The Internal Revenue Service’s Large Business & International division has opened a gateway that financial institutions and the tax authorities abroad can use to send information on financial accounts held by U.S. taxpayers in accordance with the Foreign Account Tax Compliance Act.

FATCA, which was included as part of the HIRE Act of 2010, requires foreign financial institutions to share information with the IRS about the accounts of U.S. taxpayers abroad, or else face heavy withholding penalties of up to 30 percent on their U.S. source income. The law has provoked controversy abroad, but despite delays, the IRS and the Treasury Department have been moving ahead with its implementation.

The Treasury Department has been signing intergovernmental agreements, or IGAs, with a number of foreign governments to facilitate FATCA reporting. Under what is known as a “model 1 IGA,” the tax authorities in other countries act as intermediaries in sharing the information they receive from foreign financial institutions with the U.S. Under a model 2 IGA, the foreign banks transmit the information directly to the IRS.

The new International Data Exchange Service, or IDES, Gateway, will allow financial institutions and the tax authorities in foreign countries to securely send information reports on financial accounts held by U.S. persons. IDES will operate on all major browsers, including Google Chrome and Microsoft Internet Explorer, and will support application-to-application exchanges through secure communication protocols. The IRS said that data transmitted via IDES will be encrypted at both the file and transmission level to safeguard sensitive tax information.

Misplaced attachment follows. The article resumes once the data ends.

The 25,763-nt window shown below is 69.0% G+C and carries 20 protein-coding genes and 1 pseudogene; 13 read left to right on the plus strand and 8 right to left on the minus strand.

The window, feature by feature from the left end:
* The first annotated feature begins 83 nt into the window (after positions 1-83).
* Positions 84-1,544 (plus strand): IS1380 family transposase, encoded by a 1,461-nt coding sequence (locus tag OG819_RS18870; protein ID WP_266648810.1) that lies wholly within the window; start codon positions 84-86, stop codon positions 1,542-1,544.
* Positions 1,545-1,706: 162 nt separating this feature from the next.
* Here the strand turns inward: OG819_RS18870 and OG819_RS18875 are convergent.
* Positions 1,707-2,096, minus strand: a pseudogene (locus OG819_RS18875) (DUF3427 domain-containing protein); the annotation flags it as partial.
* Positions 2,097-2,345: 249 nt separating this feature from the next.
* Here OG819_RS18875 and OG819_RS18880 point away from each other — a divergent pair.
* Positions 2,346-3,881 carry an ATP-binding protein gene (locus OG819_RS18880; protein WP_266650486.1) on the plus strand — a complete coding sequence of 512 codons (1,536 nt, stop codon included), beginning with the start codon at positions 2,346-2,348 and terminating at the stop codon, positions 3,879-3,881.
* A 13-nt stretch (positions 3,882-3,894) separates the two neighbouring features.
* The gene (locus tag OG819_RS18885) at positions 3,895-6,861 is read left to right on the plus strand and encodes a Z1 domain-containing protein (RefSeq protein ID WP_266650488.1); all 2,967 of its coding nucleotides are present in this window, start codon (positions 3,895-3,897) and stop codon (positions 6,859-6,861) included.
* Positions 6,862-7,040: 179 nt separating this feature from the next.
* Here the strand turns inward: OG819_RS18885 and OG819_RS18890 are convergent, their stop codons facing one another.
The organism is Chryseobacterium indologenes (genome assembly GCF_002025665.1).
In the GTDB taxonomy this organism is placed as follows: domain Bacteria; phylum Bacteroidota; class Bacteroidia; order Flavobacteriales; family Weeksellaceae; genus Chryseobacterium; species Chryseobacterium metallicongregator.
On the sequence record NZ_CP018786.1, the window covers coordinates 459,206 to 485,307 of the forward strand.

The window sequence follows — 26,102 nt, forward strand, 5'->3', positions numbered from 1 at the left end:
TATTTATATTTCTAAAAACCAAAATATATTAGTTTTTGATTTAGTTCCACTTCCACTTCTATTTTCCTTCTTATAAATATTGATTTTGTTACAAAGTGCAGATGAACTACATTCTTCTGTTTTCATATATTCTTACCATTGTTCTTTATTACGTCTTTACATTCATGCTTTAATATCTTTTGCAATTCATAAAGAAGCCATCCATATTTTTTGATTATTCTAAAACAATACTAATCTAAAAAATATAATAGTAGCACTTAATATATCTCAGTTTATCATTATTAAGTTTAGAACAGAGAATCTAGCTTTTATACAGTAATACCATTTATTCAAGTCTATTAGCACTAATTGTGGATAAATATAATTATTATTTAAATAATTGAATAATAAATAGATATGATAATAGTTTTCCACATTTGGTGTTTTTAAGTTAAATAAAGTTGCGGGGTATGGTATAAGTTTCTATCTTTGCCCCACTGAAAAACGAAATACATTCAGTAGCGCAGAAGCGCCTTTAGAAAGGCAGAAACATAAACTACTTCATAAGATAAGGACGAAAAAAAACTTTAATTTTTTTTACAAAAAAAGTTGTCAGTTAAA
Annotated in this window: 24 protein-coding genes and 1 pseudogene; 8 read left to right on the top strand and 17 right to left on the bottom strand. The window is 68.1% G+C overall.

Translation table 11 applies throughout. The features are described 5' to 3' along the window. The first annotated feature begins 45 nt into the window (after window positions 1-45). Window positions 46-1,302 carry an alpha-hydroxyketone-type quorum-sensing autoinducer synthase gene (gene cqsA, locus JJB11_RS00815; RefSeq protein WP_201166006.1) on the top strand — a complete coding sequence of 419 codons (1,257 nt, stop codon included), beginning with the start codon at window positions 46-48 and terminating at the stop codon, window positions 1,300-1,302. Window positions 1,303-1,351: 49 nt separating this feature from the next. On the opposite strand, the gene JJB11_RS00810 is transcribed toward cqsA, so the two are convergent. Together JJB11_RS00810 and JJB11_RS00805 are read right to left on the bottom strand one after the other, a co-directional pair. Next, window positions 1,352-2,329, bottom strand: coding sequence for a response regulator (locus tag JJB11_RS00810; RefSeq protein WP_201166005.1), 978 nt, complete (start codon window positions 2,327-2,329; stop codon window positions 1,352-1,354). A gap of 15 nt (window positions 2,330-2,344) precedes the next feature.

The online address for IDES enrollment and a link to IDES Gateway can be found on the IDES enrollment site, and the IDES User Guide with instructions for enrolling and using IDES can be found on the IDES home page.  To complete IDES enrollment, financial institutions will need to have registered as a participating financial institution through the IRS FATCA Registration System and have a global intermediary identification number, or GIIN, that appears on the current IRS FATCA Foreign Financial Institution list.

The IRS is encouraging financial institutions and host country tax authorities to complete the enrollment process, which began in January, and initiate transmission before the Form 8966 reporting deadline. An automatic 90-day extension of time to file Form 8966 can be requested. For calendar year 2014, only an automatic 90-day extension of time to file Form 8966 will be provided to all filers (including those filing electronically), without the need to file any form or take any action. For more information, review the 2014 Instructions for Form 8966.

For help or questions about IDES enrollment, transmission or system alerts, users can contact IDES Customer Support at 1-800-613-IDES (4773) or by email at helpdesk@ides-support.com. IDES Customer Support is available 24 hours a day except on U.S. federal holidays. For additional information about data preparation or other aspects of FATCA reporting, visit the IRS FATCA website.